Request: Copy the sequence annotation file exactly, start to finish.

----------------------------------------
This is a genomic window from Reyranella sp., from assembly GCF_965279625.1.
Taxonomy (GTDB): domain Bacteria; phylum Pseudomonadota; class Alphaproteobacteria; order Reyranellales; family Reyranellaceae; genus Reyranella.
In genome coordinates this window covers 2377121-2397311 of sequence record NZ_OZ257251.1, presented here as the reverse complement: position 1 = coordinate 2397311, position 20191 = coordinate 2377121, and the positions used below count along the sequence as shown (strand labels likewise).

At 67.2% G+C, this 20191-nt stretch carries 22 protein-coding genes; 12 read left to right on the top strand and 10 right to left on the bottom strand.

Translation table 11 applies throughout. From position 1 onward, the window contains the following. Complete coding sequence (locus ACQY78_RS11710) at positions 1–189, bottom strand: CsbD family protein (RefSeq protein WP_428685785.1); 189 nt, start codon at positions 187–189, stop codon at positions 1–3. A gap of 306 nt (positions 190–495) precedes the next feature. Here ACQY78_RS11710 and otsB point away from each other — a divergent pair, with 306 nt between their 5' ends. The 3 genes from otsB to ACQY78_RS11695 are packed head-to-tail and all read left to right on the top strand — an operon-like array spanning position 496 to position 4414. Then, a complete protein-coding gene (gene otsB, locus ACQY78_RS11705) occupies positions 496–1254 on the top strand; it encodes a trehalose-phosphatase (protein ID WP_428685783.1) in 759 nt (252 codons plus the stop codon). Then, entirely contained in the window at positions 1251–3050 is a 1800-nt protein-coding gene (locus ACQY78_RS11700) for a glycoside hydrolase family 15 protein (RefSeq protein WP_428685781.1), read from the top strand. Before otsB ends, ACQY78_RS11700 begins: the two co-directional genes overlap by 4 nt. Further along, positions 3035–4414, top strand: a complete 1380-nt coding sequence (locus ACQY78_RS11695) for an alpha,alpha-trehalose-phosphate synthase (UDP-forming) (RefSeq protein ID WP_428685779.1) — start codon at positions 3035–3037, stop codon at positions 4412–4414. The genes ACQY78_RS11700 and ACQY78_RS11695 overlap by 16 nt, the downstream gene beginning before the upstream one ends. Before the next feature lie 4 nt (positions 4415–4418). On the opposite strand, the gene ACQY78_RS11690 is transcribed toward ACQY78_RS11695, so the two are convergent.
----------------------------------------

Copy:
This is a genomic window from Reyranella sp., from assembly GCF_965279625.1.
Taxonomy (GTDB): domain Bacteria; phylum Pseudomonadota; class Alphaproteobacteria; order Reyranellales; family Reyranellaceae; genus Reyranella.
In genome coordinates this window covers 2377121-2397311 of sequence record NZ_OZ257251.1, presented here as the reverse complement: position 1 = coordinate 2397311, position 20191 = coordinate 2377121, and the positions used below count along the sequence as shown (strand labels likewise).

At 67.2% G+C, this 20191-nt stretch carries 22 protein-coding genes; 12 read left to right on the top strand and 10 right to left on the bottom strand.

Translation table 11 applies throughout. From position 1 onward, the window contains the following. Complete coding sequence (locus ACQY78_RS11710) at positions 1–189, bottom strand: CsbD family protein (RefSeq protein WP_428685785.1); 189 nt, start codon at positions 187–189, stop codon at positions 1–3. A gap of 306 nt (positions 190–495) precedes the next feature. Here ACQY78_RS11710 and otsB point away from each other — a divergent pair, with 306 nt between their 5' ends. The 3 genes from otsB to ACQY78_RS11695 are packed head-to-tail and all read left to right on the top strand — an operon-like array spanning position 496 to position 4414. Then, a complete protein-coding gene (gene otsB, locus ACQY78_RS11705) occupies positions 496–1254 on the top strand; it encodes a trehalose-phosphatase (protein ID WP_428685783.1) in 759 nt (252 codons plus the stop codon). Then, entirely contained in the window at positions 1251–3050 is a 1800-nt protein-coding gene (locus ACQY78_RS11700) for a glycoside hydrolase family 15 protein (RefSeq protein WP_428685781.1), read from the top strand. Before otsB ends, ACQY78_RS11700 begins: the two co-directional genes overlap by 4 nt. Further along, positions 3035–4414, top strand: a complete 1380-nt coding sequence (locus ACQY78_RS11695) for an alpha,alpha-trehalose-phosphate synthase (UDP-forming) (RefSeq protein ID WP_428685779.1) — start codon at positions 3035–3037, stop codon at positions 4412–4414. The genes ACQY78_RS11700 and ACQY78_RS11695 overlap by 16 nt, the downstream gene beginning before the upstream one ends. Before the next feature lie 4 nt (positions 4415–4418). On the opposite strand, the gene ACQY78_RS11690 is transcribed toward ACQY78_RS11695, so the two are convergent.